To distance itself from this draconian crackdown by one of its allies who had played a leading role in the NATO-led coalition against Libya and against Syria, the European Union passed a resolution condemning “restrictions on freedom of expression” and “illegal imprisonment”, and demanded the “unconditional release of prisoners of conscience,” which it said numbered 64.

With its vast oil wealth, the UAE does not feel beholden to the European powers or bound by international public opinion. Last August, the UAE left oil giant BP off the shortlist to renew the lucrative onshore oilfield concession. This was apparently in retaliation for Britain’s legislators and the BBC Arabic service’s criticism of the UAE’s arrest of activists.

The trial of the 94 also reveals the ever growing tensions and fissures within the Washington-backed Sunni coalition to overthrow the Assad regime in Syria and isolate Iran using Islamist mercenaries.

The UAE had repeatedly claimed that the defendants had been financed by individuals in other Gulf states, without naming them. In January, two Kuwaiti legislators said that Sheikh Jaber al-Mubarak al-Sabah, the Kuwaiti prime minister, had admitted to them that Kuwaiti nationals had been providing financial support to Muslim Brotherhood members in the UAE. The Brotherhood is not banned in Kuwait. Two Kuwaiti nationals are among the 94 accused.

Following their expulsion from Egypt in the 1960s, the Brotherhood was initially welcomed in the Gulf state where they were allowed to set up a branch known as al-Islah. But they encountered hostility in the 1990s when they were found to be running the education and justice sectors, and became subject to restrictions.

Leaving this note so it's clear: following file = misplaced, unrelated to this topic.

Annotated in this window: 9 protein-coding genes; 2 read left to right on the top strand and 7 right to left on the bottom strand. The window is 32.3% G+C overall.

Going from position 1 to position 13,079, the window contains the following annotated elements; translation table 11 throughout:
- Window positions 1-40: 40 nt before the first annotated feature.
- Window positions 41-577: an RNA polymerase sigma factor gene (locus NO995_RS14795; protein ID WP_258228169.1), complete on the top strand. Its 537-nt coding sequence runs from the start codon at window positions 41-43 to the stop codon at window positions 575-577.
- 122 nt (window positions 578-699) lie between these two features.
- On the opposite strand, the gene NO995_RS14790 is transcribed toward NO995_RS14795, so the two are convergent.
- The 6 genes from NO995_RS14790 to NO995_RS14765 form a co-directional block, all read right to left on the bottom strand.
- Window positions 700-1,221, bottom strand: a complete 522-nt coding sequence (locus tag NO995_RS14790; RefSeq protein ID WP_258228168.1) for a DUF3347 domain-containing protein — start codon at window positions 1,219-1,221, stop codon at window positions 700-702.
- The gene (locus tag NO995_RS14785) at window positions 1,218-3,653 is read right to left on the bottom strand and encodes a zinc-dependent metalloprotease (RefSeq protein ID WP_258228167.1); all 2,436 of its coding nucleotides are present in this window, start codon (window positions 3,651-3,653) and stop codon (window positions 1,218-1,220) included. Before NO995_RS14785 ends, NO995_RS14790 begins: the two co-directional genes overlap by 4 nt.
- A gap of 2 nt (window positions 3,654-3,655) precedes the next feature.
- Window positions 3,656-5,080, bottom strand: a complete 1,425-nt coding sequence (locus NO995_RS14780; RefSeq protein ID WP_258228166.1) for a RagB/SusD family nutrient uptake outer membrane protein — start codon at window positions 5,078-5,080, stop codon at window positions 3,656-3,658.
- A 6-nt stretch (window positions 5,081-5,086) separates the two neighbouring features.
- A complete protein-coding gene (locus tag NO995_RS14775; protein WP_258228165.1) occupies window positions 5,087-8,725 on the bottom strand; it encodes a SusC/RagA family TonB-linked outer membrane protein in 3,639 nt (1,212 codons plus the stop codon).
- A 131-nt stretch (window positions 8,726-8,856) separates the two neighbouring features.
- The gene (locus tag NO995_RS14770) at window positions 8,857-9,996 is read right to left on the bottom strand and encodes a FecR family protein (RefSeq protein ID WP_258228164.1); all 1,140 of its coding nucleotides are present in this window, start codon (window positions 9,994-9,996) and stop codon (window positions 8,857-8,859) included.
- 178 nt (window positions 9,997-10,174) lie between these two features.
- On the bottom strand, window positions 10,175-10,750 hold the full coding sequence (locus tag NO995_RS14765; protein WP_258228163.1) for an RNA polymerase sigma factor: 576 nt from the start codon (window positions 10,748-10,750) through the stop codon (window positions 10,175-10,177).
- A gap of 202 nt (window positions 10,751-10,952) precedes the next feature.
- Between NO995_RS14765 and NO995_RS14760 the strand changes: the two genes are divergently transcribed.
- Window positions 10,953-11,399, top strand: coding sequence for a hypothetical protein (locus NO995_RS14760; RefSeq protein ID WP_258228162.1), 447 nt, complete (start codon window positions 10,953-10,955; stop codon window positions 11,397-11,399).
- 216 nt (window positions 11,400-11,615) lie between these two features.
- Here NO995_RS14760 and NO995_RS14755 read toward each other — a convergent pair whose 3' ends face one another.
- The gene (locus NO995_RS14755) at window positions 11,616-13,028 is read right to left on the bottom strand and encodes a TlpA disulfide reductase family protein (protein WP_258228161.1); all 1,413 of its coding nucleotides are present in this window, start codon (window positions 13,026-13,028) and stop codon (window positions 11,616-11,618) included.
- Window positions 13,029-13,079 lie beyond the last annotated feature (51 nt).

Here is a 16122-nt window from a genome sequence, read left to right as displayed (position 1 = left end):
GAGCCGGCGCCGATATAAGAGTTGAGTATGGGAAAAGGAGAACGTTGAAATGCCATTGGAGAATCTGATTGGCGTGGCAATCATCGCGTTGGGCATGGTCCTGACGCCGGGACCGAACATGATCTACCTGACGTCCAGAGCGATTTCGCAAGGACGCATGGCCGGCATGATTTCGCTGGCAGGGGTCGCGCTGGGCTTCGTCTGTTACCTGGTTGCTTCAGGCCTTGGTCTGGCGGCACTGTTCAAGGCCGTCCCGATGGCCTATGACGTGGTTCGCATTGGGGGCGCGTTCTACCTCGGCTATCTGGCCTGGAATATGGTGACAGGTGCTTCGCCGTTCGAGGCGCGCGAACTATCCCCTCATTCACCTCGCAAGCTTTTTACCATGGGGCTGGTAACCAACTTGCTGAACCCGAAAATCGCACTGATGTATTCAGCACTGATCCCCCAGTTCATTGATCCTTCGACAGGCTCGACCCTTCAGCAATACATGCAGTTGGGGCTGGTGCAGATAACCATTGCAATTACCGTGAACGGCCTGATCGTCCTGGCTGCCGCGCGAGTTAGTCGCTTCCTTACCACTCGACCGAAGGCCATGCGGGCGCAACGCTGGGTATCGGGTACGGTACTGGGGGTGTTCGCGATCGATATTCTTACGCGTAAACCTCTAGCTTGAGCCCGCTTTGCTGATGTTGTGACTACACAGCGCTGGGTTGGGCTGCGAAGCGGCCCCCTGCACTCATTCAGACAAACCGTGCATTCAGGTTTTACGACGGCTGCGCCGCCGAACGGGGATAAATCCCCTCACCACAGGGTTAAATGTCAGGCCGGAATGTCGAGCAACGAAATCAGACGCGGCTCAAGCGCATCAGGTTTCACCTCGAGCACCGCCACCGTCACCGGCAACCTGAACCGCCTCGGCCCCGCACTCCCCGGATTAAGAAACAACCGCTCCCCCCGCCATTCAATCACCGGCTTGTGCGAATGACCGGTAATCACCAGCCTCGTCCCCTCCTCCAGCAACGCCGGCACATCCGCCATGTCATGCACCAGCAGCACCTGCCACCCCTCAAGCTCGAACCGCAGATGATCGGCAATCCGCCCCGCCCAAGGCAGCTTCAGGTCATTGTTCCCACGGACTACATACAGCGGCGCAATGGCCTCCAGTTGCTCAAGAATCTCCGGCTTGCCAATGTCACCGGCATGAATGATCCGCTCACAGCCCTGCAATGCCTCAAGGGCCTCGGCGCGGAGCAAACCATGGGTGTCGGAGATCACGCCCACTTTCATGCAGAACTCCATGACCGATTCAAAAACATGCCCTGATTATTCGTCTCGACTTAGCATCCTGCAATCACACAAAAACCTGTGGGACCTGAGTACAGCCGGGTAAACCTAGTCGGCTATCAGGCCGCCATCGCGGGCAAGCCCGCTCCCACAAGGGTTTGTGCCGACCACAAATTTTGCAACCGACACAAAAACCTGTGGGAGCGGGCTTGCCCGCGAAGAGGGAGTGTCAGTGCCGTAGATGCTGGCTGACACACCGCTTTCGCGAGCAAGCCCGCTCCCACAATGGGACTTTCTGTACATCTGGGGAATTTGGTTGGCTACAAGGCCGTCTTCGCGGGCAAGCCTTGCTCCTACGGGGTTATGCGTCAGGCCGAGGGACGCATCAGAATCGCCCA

The emergence of an Islamist government in Turkey provided al-Islah with new opportunities to link up with the Brotherhood across the region. When some of these meetings were sponsored by Western governments and associations, the UAE moved to shut down a number of NGO’s and think tanks.

The UAE launched a national crackdown on al-Islah that has included arbitrary detention and torture. This was tightened following the Brotherhood’s rise to power in Egypt and Tunisia, when scores were arrested. The Dubai police chief Dhahi Khalfan has made it clear that the Brotherhood are not welcome.

The Emirates has become, along with Riyadh, the chief antagonist of the Muslim Brotherhood, whose political arms rule in Egypt and Tunisia. This has strained relations with Qatar and Egypt, where a senior Brotherhood figure recently accused the UAE, which is home to more than 300,000 Egyptians, of financing the opposition in Egypt. The UAE in turn claimed that the Egyptian Brotherhood was building underground cells in the UAE. In December, 11 Egyptian citizens living in UAE were arrested for plotting to destabilise the country.

The conflict was apparently fuelled by the flight to the Emirates of Mubarak’s former political and business associates, and the fact that successive Egyptian governments “refused an offer by the Emirates to pay a large sum of money—possibly amounting to billions of dollars—to keep Mubarak out of jail.” Since the revolution, Egypt has strengthened its relations with Qatar and Kuwait at the expense of its former close friends, Saudi Arabia, the UAE and Bahrain.

Opposition to the Brotherhood has also brought conflict with its neighbour, Qatar, which finances the Brothers and whose satellite channel Al Jazeera has been an ardent Brotherhood supporter. The UAE is to launch its own rival Arabic language channel, al-Ghad (Tomorrow), based in London to prosecute its war against the Brotherhood.

In short, the Gulf states, which are playing a key role in Washington’s proxy war against Syria, are riven with dissent and are backing different Islamist groups in their attempts to unseat Syria’s President Bashar al-Assad, while suppressing their own Islamist opponents at home.